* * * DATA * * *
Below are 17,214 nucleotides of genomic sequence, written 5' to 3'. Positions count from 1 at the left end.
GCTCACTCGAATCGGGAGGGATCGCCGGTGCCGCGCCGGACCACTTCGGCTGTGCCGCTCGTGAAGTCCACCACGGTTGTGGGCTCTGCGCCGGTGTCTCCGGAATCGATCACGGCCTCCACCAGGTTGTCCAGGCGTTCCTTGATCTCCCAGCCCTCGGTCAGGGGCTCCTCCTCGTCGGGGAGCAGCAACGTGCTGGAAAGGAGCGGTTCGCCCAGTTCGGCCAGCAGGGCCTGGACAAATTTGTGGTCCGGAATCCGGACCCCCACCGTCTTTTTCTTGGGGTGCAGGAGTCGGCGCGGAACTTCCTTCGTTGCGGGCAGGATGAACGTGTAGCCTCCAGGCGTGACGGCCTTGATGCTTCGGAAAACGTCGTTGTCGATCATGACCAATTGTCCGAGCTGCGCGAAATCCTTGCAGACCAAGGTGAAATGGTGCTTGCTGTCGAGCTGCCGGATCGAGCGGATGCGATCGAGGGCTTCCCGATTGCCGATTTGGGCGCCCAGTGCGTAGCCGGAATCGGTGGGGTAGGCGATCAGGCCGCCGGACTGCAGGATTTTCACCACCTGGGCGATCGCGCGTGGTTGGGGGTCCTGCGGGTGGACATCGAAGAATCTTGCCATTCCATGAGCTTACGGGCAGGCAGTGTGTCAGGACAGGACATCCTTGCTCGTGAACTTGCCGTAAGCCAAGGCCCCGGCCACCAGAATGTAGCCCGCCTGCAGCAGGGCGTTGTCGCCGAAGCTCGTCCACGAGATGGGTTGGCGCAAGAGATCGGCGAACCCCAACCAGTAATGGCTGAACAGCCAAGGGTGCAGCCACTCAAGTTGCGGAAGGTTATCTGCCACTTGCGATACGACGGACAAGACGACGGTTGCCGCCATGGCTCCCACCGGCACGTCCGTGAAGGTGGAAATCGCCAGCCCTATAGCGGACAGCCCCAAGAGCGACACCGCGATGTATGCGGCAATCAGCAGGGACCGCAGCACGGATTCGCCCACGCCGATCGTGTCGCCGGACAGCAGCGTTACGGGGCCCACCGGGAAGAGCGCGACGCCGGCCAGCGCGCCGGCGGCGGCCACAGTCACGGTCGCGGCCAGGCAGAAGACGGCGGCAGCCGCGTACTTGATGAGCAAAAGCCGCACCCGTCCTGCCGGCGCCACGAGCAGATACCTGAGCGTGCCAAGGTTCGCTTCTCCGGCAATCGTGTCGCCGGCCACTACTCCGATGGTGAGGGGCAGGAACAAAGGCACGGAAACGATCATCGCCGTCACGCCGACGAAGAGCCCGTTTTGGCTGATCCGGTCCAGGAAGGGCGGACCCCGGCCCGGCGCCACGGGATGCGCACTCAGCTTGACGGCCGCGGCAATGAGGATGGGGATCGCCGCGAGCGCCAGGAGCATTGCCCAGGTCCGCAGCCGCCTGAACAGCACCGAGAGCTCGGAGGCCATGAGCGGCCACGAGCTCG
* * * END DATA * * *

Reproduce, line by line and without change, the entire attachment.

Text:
Below are 17,214 nucleotides of genomic sequence, written 5' to 3'. Positions count from 1 at the left end.
GCTCACTCGAATCGGGAGGGATCGCCGGTGCCGCGCCGGACCACTTCGGCTGTGCCGCTCGTGAAGTCCACCACGGTTGTGGGCTCTGCGCCGGTGTCTCCGGAATCGATCACGGCCTCCACCAGGTTGTCCAGGCGTTCCTTGATCTCCCAGCCCTCGGTCAGGGGCTCCTCCTCGTCGGGGAGCAGCAACGTGCTGGAAAGGAGCGGTTCGCCCAGTTCGGCCAGCAGGGCCTGGACAAATTTGTGGTCCGGAATCCGGACCCCCACCGTCTTTTTCTTGGGGTGCAGGAGTCGGCGCGGAACTTCCTTCGTTGCGGGCAGGATGAACGTGTAGCCTCCAGGCGTGACGGCCTTGATGCTTCGGAAAACGTCGTTGTCGATCATGACCAATTGTCCGAGCTGCGCGAAATCCTTGCAGACCAAGGTGAAATGGTGCTTGCTGTCGAGCTGCCGGATCGAGCGGATGCGATCGAGGGCTTCCCGATTGCCGATTTGGGCGCCCAGTGCGTAGCCGGAATCGGTGGGGTAGGCGATCAGGCCGCCGGACTGCAGGATTTTCACCACCTGGGCGATCGCGCGTGGTTGGGGGTCCTGCGGGTGGACATCGAAGAATCTTGCCATTCCATGAGCTTACGGGCAGGCAGTGTGTCAGGACAGGACATCCTTGCTCGTGAACTTGCCGTAAGCCAAGGCCCCGGCCACCAGAATGTAGCCCGCCTGCAGCAGGGCGTTGTCGCCGAAGCTCGTCCACGAGATGGGTTGGCGCAAGAGATCGGCGAACCCCAACCAGTAATGGCTGAACAGCCAAGGGTGCAGCCACTCAAGTTGCGGAAGGTTATCTGCCACTTGCGATACGACGGACAAGACGACGGTTGCCGCCATGGCTCCCACCGGCACGTCCGTGAAGGTGGAAATCGCCAGCCCTATAGCGGACAGCCCCAAGAGCGACACCGCGATGTATGCGGCAATCAGCAGGGACCGCAGCACGGATTCGCCCACGCCGATCGTGTCGCCGGACAGCAGCGTTACGGGGCCCACCGGGAAGAGCGCGACGCCGGCCAGCGCGCCGGCGGCGGCCACAGTCACGGTCGCGGCCAGGCAGAAGACGGCGGCAGCCGCGTACTTGATGAGCAAAAGCCGCACCCGTCCTGCCGGCGCCACGAGCAGATACCTGAGCGTGCCAAGGTTCGCTTCTCCGGCAATCGTGTCGCCGGCCACTACTCCGATGGTGAGGGGCAGGAACAAAGGCACGGAAACGATCATCGCCGTCACGCCGACGAAGAGCCCGTTTTGGCTGATCCGGTCCAGGAAGGGCGGACCCCGGCCCGGCGCCACGGGATGCGCACTCAGCTTGACGGCCGCGGCAATGAGGATGGGGATCGCCGCGAGCGCCAGGAGCATTGCCCAGGTCCGCAGCCGCCTGAACAGCACCGAGAGCTCGGAGGCCATGAGCGGCCACGAGCTCG